OK. Points given for Brazil and Uruguay from personal experience a bit later. I even interviewed a “basketball convert” for baptism down on the Brasil/Uguguai border. He passed mainly because when I asked him about the Holy Ghost he said he wanted to hear and speak the “Tongue of Angels.” So apparently he had read 2 Nephi 32.
It was also good to point out that “Spanish Americans” was a preferred term for Hispanic residents of the US Southwest. They really don’t consider themselves “from” Mexico as their ancestors only lived under Mexican rule from 1822-1848 (well, 1846 in some parts) They do consider themselves Castillians, Spanish or NEW Mexican, which was a province of Spanish Mexico and briefly of the Republic of Mexico on paper until the Treaty of Guadalupe Hidalgo, 1850 – which also paved the way for the Territory of Utah.
And El Paso still should be part of New Mexico. (Don’t get me started on Texas boundary issues.)
Interesting, this. Although a history lesson, to me, the commentary has a subtle persuasive tone, as if to convince the reader that missionary work has progressed and adapted in the best possible way in Latin America. No surprise there — if the Church magazines don’t “promote” the Church’s efforts, who will, right?
[Aside: The “Elder Daniel Jones” mentioned above who was sent to Mexico in the 1875 can’t be the same Daniel Jones as the “uber-missionary to Wales Dan Jones,” right?]
Different men, David — Dan Jones was the Welsh missionary; Daniel Webster Jones was an American-born missionary to Mexico (he’d also been involved in the Martin-Willie handcart rescue).
Grant, I’m not sure what the state of these missions was in 1949. There may have been some cheerleading — which, if premature, seems to have eventually become valid, no? (But I didn’t know German was the language of Argentina…)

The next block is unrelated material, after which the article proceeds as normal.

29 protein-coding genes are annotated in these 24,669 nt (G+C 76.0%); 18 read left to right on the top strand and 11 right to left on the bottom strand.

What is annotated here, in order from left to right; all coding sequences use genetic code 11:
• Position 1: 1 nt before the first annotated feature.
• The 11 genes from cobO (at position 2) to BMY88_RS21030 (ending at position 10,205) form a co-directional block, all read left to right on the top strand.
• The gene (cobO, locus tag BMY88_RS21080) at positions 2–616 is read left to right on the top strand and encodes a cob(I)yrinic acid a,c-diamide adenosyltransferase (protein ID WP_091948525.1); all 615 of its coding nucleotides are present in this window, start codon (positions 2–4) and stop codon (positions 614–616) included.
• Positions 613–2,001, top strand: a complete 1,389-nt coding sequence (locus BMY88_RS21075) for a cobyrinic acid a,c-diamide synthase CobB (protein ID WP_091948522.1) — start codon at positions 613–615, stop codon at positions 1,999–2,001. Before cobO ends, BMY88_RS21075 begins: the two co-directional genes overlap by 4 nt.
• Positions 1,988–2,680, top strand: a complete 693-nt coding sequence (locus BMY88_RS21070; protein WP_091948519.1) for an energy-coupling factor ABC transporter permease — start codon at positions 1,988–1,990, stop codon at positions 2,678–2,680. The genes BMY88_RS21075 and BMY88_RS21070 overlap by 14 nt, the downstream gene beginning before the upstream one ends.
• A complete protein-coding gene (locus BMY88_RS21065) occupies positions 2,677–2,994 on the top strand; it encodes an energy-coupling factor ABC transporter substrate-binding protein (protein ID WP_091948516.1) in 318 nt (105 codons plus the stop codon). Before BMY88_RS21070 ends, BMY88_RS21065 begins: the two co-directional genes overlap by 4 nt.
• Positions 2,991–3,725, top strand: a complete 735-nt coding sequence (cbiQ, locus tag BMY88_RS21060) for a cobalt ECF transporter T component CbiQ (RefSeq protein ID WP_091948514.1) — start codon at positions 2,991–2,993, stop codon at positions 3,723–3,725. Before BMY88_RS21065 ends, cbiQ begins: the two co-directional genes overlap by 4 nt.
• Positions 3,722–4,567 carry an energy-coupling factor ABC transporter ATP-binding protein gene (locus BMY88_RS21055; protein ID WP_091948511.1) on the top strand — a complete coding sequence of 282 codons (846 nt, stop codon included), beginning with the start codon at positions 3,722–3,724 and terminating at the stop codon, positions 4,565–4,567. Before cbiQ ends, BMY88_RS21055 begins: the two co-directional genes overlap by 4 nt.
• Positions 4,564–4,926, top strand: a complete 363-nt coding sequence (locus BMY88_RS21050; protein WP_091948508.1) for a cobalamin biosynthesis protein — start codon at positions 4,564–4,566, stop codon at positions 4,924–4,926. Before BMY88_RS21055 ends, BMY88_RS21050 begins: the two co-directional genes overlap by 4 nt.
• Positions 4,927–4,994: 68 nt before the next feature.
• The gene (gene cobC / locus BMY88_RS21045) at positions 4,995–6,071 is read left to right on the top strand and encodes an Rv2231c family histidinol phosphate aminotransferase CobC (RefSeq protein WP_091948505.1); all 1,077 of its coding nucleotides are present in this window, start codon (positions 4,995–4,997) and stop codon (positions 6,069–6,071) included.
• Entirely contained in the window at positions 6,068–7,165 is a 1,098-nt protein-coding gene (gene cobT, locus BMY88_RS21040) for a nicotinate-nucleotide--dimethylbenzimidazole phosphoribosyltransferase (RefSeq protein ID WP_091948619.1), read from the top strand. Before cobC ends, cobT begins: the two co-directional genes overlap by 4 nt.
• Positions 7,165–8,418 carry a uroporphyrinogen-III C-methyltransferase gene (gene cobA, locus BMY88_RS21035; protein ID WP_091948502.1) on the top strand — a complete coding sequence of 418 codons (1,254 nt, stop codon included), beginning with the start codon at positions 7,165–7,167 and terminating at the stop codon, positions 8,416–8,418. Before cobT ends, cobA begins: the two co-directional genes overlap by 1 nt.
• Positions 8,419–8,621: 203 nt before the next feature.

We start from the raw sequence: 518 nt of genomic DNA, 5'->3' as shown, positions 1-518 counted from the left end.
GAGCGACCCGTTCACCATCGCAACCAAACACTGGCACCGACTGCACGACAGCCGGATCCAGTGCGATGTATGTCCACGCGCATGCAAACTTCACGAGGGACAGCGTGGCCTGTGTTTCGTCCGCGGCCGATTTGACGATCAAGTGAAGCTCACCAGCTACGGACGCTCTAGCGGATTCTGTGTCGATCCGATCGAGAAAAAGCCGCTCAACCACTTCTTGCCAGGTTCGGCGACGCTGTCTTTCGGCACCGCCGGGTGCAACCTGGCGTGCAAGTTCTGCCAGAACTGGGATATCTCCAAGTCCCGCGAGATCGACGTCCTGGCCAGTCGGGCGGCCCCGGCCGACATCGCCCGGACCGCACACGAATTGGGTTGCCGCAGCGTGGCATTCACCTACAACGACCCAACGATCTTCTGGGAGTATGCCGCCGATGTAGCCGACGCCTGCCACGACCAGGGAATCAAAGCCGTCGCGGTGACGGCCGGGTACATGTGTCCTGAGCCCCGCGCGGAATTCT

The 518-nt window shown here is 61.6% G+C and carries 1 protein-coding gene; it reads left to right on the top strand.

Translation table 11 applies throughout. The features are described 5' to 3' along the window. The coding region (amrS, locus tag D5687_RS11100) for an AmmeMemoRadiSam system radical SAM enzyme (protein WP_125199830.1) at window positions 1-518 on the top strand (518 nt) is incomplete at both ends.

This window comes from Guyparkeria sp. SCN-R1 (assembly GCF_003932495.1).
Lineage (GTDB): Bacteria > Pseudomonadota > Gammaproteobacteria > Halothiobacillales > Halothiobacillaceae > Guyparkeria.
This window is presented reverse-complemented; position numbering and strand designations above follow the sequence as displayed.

The fifth panel mentions early baptisms in Buenos Aires. One of those baptized was the young girl Herta Kullick.
Comment by Ardis E. Parshall — June 28, 2013 @ 10:04 am
There is a huge German population in Argentina. My height and blond hair weren’t much of an oddity when I was there. Most are mixed in with the other Argentines now. Once a woman on the sidewalk heard my accent and asked, “Sprechen sie Deutch?” I answered, “Nein.”
What a fascinating find, Ardis (at least for the DWJ descendant*)!
I’m always fascinated, though not terribly surprised, by the lack of actual converts mentioned in this stories. I understand that history (especially of the faith promoting sort) has primarily been told as the story of white, male leaders, and I realize that this was a story of Latin American missions, so it makes some sense that it would be told in a series of vignettes about the missionaries. But that’s also why I appreciate the research you do, and more importantly, the research you share, here at Keepa, Ardis. Because otherwise, I would be left with a mere critique instead of a link to the story of one of those converts (as you provide in comment 4).
*I don’t know that a blog comment is the appropriate place to tell “the rest of the story” about DWJ and his missions, but briefly after this mission Jones was called on a mission to settle the Salt River Valley in 1876. That settlement, called Jonesville, grew to become what is now Mesa, Arizona. And to connect it back to the point of this post, it was there that the “Lamanite Temple” was built, intended in part to provide the increasing numbers of converts in Latin America with a temple to receive their own endowments. At least one line of the Jones family ended up back in Mexico, and one of DWJ’s descendants served as the first Mormon senator in Mexico.
Daniel W. Jones wrote an autobiography “40 Years Among the Indians” that’s now back in print and is a facinating read. (I rank it right up there with PPPratt’s autobiography) That’s the place to go for the full back story.
Interesting that there is no mention of the Mormon colonies.
Comment by The Other Clark — July 1, 2013 @ 12:22 pm